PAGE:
At my first wine education class, the instructor issued a mandate: Dessert wine must always be sweeter than the dessert itself. I don’t like cloying sweet wines, nor do I like sugary desserts, so for many years, I took a pass on these wines and their pairings.
As wine lists have become more wide-ranging and exploratory, I began to suspect I was missing out by ignoring an entire category of wine. But what finally turned me around was Wine Style, the latest cookbook from wine expert Kate Leahy. In her book, Leahy shares recipes designed to pair with wine, with an entire chapter devoted to dessert and dessert wines. She notes that while some dessert wines are sweet, others are more tart, reminiscent of “citrus zests, toasted nuts, spices and wildflowers, all bathed in honey and acidity.” She promised that even a skeptic like me could find dessert wines to suit my palate.
“The dessert wines that are special and worth seeking out leverage sweetness to show off nutty or orange blossom notes,” she says, noting that a light sparking wine that is low in alcohol, like the Elio Perrone Moscato d’Asti Sourgal, is always a good option. “If you are at the end of your meal, a glass of Moscato d’Asti can enliven your taste buds and refresh your palate for dessert.”
To further her point, Leahy created a fruit-topped dessert focaccia. Her Sweet Plum Focaccia is tender with a delicate, airy crumb. The plums develop a wonderful sweetness while baking, boosted by the turbinado sugar and contrasted by the rosemary leaves and flaky sea salt atop each loaf. Those savory notes make it easy to find a dessert wine that is sweeter than the focaccia. Leahy says late-harvest and ice wines are ideal here; the Eroica ice wine from Horse Heaven Hills in Washington state is a Riesling ice wine with apricot and honey notes, but enough acidity to keep it from veering into cloying sweetness.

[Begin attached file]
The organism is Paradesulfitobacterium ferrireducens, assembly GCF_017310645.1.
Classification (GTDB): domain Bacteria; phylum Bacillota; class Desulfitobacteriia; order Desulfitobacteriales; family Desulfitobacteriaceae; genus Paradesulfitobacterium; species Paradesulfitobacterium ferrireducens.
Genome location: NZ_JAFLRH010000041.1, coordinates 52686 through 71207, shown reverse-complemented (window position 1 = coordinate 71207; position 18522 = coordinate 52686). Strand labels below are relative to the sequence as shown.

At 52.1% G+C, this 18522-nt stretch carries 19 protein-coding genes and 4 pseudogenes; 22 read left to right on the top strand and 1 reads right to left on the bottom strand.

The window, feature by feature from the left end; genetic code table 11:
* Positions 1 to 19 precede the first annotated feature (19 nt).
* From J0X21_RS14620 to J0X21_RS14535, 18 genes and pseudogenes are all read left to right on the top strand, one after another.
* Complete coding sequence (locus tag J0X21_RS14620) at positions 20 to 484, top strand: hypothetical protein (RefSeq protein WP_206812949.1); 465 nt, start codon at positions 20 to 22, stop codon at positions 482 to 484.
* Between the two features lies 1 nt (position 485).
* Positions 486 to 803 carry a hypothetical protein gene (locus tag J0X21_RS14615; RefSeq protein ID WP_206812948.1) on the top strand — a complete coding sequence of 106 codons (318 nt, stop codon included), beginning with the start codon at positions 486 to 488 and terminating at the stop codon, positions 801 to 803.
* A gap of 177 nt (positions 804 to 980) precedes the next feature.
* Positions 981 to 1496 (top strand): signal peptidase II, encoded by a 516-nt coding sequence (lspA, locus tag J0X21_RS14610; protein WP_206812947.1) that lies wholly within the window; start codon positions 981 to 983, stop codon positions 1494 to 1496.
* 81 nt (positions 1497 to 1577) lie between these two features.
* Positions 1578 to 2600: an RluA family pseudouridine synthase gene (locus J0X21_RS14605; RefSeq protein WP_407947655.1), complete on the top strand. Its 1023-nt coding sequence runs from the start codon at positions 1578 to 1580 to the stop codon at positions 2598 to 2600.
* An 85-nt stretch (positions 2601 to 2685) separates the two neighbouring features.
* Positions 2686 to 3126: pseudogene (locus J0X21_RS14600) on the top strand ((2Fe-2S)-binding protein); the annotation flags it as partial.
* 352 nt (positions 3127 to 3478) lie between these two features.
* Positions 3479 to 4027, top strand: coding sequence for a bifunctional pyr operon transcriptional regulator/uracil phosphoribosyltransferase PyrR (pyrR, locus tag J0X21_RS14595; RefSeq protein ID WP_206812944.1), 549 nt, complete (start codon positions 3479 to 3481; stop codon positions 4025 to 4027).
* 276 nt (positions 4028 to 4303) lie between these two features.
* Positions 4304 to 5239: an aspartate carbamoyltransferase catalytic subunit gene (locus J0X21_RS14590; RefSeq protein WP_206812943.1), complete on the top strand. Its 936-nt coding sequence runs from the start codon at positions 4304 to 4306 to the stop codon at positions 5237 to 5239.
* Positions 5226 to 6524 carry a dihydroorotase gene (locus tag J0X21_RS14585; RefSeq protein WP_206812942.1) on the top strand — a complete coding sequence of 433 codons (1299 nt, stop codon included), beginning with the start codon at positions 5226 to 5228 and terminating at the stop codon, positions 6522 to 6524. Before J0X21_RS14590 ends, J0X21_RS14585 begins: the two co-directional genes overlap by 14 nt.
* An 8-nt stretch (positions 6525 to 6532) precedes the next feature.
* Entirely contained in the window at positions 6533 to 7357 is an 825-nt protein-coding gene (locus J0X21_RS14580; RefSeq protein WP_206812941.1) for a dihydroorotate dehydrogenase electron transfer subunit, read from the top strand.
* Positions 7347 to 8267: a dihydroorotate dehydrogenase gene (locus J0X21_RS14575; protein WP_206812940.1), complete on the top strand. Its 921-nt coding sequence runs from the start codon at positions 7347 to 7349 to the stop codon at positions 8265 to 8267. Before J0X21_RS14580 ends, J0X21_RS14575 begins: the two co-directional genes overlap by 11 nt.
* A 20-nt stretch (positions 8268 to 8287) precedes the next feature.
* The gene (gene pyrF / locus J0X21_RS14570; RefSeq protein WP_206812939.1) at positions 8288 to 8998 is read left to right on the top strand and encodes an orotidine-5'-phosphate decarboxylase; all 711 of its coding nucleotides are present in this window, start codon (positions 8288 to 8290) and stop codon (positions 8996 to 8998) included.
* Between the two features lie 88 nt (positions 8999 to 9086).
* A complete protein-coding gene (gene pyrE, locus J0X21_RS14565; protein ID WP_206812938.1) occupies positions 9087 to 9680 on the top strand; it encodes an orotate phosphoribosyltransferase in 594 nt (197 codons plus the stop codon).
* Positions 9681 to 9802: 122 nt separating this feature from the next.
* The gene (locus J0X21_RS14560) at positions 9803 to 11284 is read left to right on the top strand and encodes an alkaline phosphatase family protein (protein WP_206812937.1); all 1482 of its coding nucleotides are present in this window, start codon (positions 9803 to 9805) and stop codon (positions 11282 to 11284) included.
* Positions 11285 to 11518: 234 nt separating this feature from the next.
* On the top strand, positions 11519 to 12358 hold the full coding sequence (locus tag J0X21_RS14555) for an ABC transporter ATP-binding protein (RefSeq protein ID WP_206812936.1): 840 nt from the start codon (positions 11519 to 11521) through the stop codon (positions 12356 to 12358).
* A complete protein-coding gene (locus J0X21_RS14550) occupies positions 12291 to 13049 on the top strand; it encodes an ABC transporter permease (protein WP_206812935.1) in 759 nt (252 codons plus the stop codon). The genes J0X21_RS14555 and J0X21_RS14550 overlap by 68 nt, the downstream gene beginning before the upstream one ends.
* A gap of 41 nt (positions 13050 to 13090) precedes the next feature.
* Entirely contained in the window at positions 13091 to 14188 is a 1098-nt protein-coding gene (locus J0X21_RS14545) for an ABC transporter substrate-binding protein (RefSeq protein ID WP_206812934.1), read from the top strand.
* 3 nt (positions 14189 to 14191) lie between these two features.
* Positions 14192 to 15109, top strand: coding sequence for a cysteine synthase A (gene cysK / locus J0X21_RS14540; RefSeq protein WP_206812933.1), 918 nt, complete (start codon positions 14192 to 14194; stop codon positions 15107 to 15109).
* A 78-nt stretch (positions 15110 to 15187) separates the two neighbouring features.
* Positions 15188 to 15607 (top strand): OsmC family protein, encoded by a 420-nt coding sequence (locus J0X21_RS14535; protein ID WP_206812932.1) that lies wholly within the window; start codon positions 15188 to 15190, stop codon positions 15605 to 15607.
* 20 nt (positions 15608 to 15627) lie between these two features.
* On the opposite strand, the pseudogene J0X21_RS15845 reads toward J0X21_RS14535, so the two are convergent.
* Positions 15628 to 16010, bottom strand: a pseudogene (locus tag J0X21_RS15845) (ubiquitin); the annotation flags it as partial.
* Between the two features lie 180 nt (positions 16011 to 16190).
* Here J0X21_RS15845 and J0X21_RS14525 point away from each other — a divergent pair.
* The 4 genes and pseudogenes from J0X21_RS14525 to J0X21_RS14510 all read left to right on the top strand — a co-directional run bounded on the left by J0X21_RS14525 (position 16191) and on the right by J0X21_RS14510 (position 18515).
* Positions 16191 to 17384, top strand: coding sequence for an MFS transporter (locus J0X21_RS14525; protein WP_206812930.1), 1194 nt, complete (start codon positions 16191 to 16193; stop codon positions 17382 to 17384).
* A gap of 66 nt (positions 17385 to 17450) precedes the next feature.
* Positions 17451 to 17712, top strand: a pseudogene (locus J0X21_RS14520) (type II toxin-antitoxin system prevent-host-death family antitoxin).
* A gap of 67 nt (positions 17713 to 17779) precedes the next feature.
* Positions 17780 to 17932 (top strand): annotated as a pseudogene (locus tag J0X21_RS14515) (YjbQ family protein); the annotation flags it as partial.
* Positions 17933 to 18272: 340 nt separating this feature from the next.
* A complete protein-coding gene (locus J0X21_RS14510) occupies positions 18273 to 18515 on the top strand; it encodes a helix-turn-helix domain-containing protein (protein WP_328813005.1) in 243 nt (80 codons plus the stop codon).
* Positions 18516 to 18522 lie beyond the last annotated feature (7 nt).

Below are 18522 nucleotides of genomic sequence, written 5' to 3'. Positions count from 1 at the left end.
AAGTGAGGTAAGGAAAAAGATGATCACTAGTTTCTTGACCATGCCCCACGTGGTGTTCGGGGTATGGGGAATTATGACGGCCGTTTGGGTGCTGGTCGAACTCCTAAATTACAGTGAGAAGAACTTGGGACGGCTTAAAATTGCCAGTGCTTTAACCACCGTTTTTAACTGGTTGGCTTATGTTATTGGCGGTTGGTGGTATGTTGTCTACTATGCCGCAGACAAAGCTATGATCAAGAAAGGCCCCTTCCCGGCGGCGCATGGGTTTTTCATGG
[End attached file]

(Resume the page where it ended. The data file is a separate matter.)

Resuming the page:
When she wanted to pair dessert with an Italian passito, Leahy created a Pear, Honey, and Parmigiano-Reggiano Tart that similarly walks the line between sweet and savory — it’s topped with aged Parmigiano-Reggiano, pears and honey. She says this focaccia would pair nicely with Malvasia Delle Lipari DOC Passito-Virgona, from the Aeolian Islands off the north coast of Sicily. Another one of her favorite wines for this pairing is Passito di Pantelleria: 2020 Donnafugata Ben Ryé. It’s an Italian passito with a golden color and notes of candied orange peel, apricot, and honey. The black pepper-flecked drizzle of honey on top complements the wine, and the dessert wine and good cheese each work to make the other more special. It’s an especially Italian combination, she says — one that does double duty as a dessert and a cheese course, and is sophisticated enough to lure any dessert wine skeptic to the table.
Pear, Honey, and Parmigiano-Reggiano Tart
This sweet and savory dessert tart pairs Parmigiano-Reggiano cheese and freshly cracked black pepper with juicy pears and a drizzle of fragrant honey. The addition of Parmigiano-Reggiano to the pastry dough gives Kate Leahy’s already flaky crust an extra richness and a subtle nutty flavor. It’s a perfect dessert to pair with a Passito or other dessert wine.
Sweet Plum Focaccia
With a delicate and airy crumb, this focaccia is the perfect showcase for ripe plums, which caramelize in the oven as the focaccia bakes. The delicate sweetness from the fruit is contrasted by fragrant rosemary and a sweet-salty crunch from a sprinkle of turbinado sugar and flaky sea salt, yielding a balanced pastry that’s perfect for pairing with a dessert wine; Kate Leahy says late-harvest and ice wines are an ideal pairing.